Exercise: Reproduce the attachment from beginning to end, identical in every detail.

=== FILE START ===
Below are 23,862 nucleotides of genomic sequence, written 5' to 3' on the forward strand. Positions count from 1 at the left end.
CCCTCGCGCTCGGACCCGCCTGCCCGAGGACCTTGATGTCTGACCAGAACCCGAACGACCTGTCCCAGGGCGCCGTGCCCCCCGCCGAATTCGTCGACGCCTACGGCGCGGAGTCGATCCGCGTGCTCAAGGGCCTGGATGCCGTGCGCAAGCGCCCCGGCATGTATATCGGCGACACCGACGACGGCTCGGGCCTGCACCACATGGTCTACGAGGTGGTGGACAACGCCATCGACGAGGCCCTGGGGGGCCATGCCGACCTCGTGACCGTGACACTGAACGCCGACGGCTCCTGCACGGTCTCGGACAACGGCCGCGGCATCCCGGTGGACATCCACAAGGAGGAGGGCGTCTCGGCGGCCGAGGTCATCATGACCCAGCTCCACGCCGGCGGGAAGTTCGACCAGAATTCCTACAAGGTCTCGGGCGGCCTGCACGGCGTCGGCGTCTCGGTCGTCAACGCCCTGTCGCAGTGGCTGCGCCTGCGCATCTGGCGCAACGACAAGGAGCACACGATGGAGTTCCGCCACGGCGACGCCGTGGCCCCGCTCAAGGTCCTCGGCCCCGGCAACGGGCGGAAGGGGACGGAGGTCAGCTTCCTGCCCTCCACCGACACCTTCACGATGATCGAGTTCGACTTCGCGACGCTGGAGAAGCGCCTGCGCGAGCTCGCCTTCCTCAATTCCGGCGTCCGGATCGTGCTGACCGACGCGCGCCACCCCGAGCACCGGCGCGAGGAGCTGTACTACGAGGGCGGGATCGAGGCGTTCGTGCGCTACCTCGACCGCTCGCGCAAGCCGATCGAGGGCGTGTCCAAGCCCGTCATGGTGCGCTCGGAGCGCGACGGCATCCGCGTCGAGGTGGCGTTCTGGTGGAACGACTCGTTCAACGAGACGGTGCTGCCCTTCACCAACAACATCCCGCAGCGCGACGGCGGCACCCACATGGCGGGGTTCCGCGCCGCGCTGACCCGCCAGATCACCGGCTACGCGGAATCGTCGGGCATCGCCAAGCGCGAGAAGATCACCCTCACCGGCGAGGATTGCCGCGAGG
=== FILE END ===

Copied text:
Below are 23,862 nucleotides of genomic sequence, written 5' to 3' on the forward strand. Positions count from 1 at the left end.
CCCTCGCGCTCGGACCCGCCTGCCCGAGGACCTTGATGTCTGACCAGAACCCGAACGACCTGTCCCAGGGCGCCGTGCCCCCCGCCGAATTCGTCGACGCCTACGGCGCGGAGTCGATCCGCGTGCTCAAGGGCCTGGATGCCGTGCGCAAGCGCCCCGGCATGTATATCGGCGACACCGACGACGGCTCGGGCCTGCACCACATGGTCTACGAGGTGGTGGACAACGCCATCGACGAGGCCCTGGGGGGCCATGCCGACCTCGTGACCGTGACACTGAACGCCGACGGCTCCTGCACGGTCTCGGACAACGGCCGCGGCATCCCGGTGGACATCCACAAGGAGGAGGGCGTCTCGGCGGCCGAGGTCATCATGACCCAGCTCCACGCCGGCGGGAAGTTCGACCAGAATTCCTACAAGGTCTCGGGCGGCCTGCACGGCGTCGGCGTCTCGGTCGTCAACGCCCTGTCGCAGTGGCTGCGCCTGCGCATCTGGCGCAACGACAAGGAGCACACGATGGAGTTCCGCCACGGCGACGCCGTGGCCCCGCTCAAGGTCCTCGGCCCCGGCAACGGGCGGAAGGGGACGGAGGTCAGCTTCCTGCCCTCCACCGACACCTTCACGATGATCGAGTTCGACTTCGCGACGCTGGAGAAGCGCCTGCGCGAGCTCGCCTTCCTCAATTCCGGCGTCCGGATCGTGCTGACCGACGCGCGCCACCCCGAGCACCGGCGCGAGGAGCTGTACTACGAGGGCGGGATCGAGGCGTTCGTGCGCTACCTCGACCGCTCGCGCAAGCCGATCGAGGGCGTGTCCAAGCCCGTCATGGTGCGCTCGGAGCGCGACGGCATCCGCGTCGAGGTGGCGTTCTGGTGGAACGACTCGTTCAACGAGACGGTGCTGCCCTTCACCAACAACATCCCGCAGCGCGACGGCGGCACCCACATGGCGGGGTTCCGCGCCGCGCTGACCCGCCAGATCACCGGCTACGCGGAATCGTCGGGCATCGCCAAGCGCGAGAAGATCACCCTCACCGGCGAGGATTGCCGCGAGG